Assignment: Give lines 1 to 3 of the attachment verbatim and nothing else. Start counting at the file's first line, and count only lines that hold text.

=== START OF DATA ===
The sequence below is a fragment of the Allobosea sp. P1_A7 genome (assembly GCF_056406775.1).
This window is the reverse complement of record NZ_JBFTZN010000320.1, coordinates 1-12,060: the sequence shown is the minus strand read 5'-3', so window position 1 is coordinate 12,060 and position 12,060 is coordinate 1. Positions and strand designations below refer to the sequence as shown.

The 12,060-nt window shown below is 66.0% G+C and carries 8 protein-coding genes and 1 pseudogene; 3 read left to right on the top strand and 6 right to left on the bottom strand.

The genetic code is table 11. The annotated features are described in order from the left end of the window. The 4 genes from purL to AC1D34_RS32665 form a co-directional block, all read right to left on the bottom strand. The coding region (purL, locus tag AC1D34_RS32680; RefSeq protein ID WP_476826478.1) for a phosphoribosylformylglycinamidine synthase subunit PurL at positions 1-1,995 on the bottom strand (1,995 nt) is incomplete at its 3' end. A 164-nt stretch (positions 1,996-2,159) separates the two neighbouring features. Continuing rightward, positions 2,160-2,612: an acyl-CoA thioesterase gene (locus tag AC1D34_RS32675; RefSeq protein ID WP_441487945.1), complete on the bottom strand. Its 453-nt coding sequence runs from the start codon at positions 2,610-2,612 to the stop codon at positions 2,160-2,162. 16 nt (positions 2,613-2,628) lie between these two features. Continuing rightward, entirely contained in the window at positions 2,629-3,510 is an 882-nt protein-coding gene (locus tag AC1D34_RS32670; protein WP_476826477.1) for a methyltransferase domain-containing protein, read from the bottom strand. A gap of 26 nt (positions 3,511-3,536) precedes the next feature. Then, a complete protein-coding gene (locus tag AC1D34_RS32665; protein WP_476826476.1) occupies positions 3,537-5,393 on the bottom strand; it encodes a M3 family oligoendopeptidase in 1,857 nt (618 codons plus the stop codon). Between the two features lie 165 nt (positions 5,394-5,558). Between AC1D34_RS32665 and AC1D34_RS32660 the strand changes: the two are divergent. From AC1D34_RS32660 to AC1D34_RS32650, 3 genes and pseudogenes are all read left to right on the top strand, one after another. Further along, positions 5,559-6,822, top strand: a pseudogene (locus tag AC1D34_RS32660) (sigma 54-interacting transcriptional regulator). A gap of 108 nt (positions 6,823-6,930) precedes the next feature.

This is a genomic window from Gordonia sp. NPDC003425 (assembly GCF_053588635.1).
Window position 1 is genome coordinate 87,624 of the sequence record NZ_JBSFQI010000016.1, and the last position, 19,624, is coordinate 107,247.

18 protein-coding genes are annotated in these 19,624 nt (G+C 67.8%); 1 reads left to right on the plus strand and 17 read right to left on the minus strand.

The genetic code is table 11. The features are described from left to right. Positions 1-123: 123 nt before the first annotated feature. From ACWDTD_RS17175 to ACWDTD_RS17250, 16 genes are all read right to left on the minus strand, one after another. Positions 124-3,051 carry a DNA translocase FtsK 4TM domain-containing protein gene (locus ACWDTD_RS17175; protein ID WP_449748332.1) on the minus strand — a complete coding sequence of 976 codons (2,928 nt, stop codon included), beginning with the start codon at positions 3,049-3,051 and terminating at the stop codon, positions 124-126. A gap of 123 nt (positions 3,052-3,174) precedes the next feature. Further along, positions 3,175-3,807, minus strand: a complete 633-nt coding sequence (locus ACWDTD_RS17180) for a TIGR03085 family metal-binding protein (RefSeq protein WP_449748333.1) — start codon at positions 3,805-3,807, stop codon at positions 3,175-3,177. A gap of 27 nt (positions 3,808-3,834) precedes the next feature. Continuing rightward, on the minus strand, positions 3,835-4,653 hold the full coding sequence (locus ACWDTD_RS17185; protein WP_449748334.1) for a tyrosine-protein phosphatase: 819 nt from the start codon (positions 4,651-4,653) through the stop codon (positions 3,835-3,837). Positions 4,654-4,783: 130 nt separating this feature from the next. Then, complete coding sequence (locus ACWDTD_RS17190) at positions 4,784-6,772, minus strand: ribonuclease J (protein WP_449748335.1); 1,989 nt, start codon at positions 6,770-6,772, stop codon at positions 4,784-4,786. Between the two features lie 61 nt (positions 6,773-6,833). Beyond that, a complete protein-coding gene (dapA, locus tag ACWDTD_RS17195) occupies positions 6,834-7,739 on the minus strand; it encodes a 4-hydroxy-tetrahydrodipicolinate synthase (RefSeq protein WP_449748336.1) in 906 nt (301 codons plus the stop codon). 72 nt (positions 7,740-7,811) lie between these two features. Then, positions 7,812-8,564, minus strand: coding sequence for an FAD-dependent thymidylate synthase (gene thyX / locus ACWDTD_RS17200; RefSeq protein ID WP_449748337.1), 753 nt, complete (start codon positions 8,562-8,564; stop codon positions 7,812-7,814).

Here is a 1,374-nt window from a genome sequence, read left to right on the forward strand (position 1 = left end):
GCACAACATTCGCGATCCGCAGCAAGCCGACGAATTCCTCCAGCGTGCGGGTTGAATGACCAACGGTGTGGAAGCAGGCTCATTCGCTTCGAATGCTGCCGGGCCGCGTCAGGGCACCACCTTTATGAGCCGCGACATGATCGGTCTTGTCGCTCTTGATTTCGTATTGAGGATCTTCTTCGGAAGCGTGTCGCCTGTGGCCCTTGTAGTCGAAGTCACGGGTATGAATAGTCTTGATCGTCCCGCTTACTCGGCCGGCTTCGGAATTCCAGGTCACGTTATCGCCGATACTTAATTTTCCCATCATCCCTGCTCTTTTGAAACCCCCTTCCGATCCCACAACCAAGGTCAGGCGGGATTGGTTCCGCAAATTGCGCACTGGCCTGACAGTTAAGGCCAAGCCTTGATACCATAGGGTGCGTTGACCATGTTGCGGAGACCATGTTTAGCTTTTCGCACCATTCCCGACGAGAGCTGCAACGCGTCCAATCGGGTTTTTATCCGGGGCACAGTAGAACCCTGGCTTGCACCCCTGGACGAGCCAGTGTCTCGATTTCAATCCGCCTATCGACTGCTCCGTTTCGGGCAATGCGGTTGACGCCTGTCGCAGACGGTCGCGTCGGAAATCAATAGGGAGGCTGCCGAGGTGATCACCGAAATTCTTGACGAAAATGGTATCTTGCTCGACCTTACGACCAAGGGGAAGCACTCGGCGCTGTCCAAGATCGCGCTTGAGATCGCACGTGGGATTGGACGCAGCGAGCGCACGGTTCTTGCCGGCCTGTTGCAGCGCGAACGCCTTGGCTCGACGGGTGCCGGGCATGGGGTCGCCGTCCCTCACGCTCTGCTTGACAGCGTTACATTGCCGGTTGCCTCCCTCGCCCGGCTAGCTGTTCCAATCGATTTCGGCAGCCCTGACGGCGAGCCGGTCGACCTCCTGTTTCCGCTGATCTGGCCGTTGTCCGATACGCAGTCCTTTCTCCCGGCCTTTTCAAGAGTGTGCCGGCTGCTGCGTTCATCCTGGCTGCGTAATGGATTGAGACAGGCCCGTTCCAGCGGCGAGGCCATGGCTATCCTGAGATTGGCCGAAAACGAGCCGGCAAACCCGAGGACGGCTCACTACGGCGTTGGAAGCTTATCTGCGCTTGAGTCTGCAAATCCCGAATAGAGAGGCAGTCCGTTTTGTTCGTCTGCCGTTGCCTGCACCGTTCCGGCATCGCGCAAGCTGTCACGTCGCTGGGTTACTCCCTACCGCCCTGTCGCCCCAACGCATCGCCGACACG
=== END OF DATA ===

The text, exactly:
The sequence below is a fragment of the Allobosea sp. P1_A7 genome (assembly GCF_056406775.1).
This window is the reverse complement of record NZ_JBFTZN010000320.1, coordinates 1-12,060: the sequence shown is the minus strand read 5'-3', so window position 1 is coordinate 12,060 and position 12,060 is coordinate 1. Positions and strand designations below refer to the sequence as shown.

The 12,060-nt window shown below is 66.0% G+C and carries 8 protein-coding genes and 1 pseudogene; 3 read left to right on the top strand and 6 right to left on the bottom strand.